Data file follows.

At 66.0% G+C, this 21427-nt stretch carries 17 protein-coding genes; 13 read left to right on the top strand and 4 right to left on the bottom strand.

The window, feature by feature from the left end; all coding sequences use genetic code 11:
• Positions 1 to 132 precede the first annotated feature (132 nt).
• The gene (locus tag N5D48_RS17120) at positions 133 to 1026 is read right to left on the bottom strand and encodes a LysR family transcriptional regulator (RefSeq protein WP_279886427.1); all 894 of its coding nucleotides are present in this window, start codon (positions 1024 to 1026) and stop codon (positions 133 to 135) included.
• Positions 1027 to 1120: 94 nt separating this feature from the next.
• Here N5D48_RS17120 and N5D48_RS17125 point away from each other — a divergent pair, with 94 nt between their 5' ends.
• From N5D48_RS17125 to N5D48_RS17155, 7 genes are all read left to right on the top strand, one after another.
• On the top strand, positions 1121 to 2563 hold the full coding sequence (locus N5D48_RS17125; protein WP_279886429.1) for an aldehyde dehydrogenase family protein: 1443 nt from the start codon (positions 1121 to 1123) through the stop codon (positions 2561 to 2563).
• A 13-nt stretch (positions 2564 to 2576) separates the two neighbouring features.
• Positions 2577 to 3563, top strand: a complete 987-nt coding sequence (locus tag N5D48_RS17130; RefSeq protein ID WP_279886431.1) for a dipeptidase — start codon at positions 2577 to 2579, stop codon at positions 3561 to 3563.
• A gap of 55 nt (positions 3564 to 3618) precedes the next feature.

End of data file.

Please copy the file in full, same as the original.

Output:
At 66.0% G+C, this 21427-nt stretch carries 17 protein-coding genes; 13 read left to right on the top strand and 4 right to left on the bottom strand.

The window, feature by feature from the left end; all coding sequences use genetic code 11:
• Positions 1 to 132 precede the first annotated feature (132 nt).
• The gene (locus tag N5D48_RS17120) at positions 133 to 1026 is read right to left on the bottom strand and encodes a LysR family transcriptional regulator (RefSeq protein WP_279886427.1); all 894 of its coding nucleotides are present in this window, start codon (positions 1024 to 1026) and stop codon (positions 133 to 135) included.
• Positions 1027 to 1120: 94 nt separating this feature from the next.
• Here N5D48_RS17120 and N5D48_RS17125 point away from each other — a divergent pair, with 94 nt between their 5' ends.
• From N5D48_RS17125 to N5D48_RS17155, 7 genes are all read left to right on the top strand, one after another.
• On the top strand, positions 1121 to 2563 hold the full coding sequence (locus N5D48_RS17125; protein WP_279886429.1) for an aldehyde dehydrogenase family protein: 1443 nt from the start codon (positions 1121 to 1123) through the stop codon (positions 2561 to 2563).
• A 13-nt stretch (positions 2564 to 2576) separates the two neighbouring features.
• Positions 2577 to 3563, top strand: a complete 987-nt coding sequence (locus tag N5D48_RS17130; RefSeq protein ID WP_279886431.1) for a dipeptidase — start codon at positions 2577 to 2579, stop codon at positions 3561 to 3563.
• A gap of 55 nt (positions 3564 to 3618) precedes the next feature.